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My Top 5 SMACC Talks - By Dr Declan Brady


If you're a medical student who is interested in critical care and you haven't heard of SMACC. You gon' learn today.


The first SMACC conference was held in Sydney Australia in March 2013 and was attended by 650 critical care health professionals from around the world. The talks were designed to not only engage and inspire the audience, but to make those who watched not just better doctors, but better people. It did not disappoint. Like short medical TED talks with the occasional pyrotechnic thrown in, there are pearls of wisdom to gain from each talk no matter what level of medicine you're at.


Let's get to it.


1) Crack the Chest. Get Crucified - John Hinds


This is the first SMACC talk I ever watched. It was shown to me by one of the Simulation Fellows at Adelaide Uni Simulation Center, while I was on a med student rotation there in February of 2018. This registrar spoke in awe of John Hinds, and after watching this video I could see why.


After this rotation ended, the next time I saw this registrar was 2 years later in the recovery unit of the RAH, at 4am, at a Code Blue. And it was a proper one. The real classic scene from a movie - people running everywhere, alarms going off, and a patient who looked like she was on the edge. This registrar standing at the head of the bed, as cool as a cucumber, looked like a god damn hero as he calmly but assertively called the shots of this peri-arrest resuscitation.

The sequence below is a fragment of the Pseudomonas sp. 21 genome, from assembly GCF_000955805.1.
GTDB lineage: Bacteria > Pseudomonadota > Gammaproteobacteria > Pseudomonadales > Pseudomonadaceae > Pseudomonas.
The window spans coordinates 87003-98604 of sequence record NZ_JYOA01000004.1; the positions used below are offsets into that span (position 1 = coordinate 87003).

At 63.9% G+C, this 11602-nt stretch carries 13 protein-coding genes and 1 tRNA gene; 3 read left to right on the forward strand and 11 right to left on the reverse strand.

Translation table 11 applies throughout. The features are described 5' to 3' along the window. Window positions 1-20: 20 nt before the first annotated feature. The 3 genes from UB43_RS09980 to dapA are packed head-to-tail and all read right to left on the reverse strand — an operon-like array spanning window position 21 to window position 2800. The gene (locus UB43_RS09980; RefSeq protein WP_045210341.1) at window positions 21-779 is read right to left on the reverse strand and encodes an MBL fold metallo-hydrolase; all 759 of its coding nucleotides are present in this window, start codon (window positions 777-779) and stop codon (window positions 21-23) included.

Studying medicine is more than learning a bunch of information about diseases. It's about changing how you think. It's about changing how you behave.



Watch. Learn. Be ready.


2) Learning From Sim Part II: Critical Moments In The Emergency Department - Chris Hicks


In the emergency department there are at least as many emotionally difficult patients as there are medically difficult patients. Emotion has a profound effect on decision-making. We like to believe that we can control our emotions and make good decisions regardless of the context in which those decisions must be executed -- The reality is, that's far from the truth.


I believe that simulation is an ideal tool for eliciting challenging emotions -- anger, fear, anxiety, prejudice -- and developing skills to manage them.




3) The Essence of Critical Care - Scott Weingart


Scott Weingart is an Emergency Medicine Physician from Long Island, New York. He is the founder of the EMCrit podcast (a great critical care podcast - emcrit.org).


This is the opening lecture of SMACC 2013, and certainly not the last time you'll see Scott Weingart on stage at a SMACC. This is first ever SMACC talk, and it perfectly frames what critical care is and how as a discipline we can strive to be better.


4) Making Things Happen - Cliff Reid


Cliff Reid is a Prehospital Critical Care Physician from Sydney Australia.


Functioning under pressure is an important talent for the emergency physician. Yourself, the environment, the team, the patient - the 4 domains you must maintain control over to be an effective team leader. In this talk Cliff delivers wisdom +++ so you can be a better team leader, and deliver better outcomes for patients.



5) More Cases From the Races - John Hinds


In case you didn't get enough the first time.

Talks like these do more than educate us, they inspire us. Inspiration, like eating a chocolate chip cookie, feels good in the moment, but what really brings durable fulfilment to our lives is making a difference in the world. To make a difference in the world, we have to take action, we have to do things. We have to change our behaviour.


Inspiration is an emotion, its fleeting, it lasts about as long as the taste of a cookie lingers. Seconds to minutes.


If you feel inspired after watching one of these talks, harness that inspiration, take action now. Study something boring, finish an assignment, register for ASSCC's Airway Skills Night, commit to an extra-curricular project. Do something now that will make you feel good when you're laying in bed at night reflecting on your day. That's how you become a better doctor. That's how you become a better person.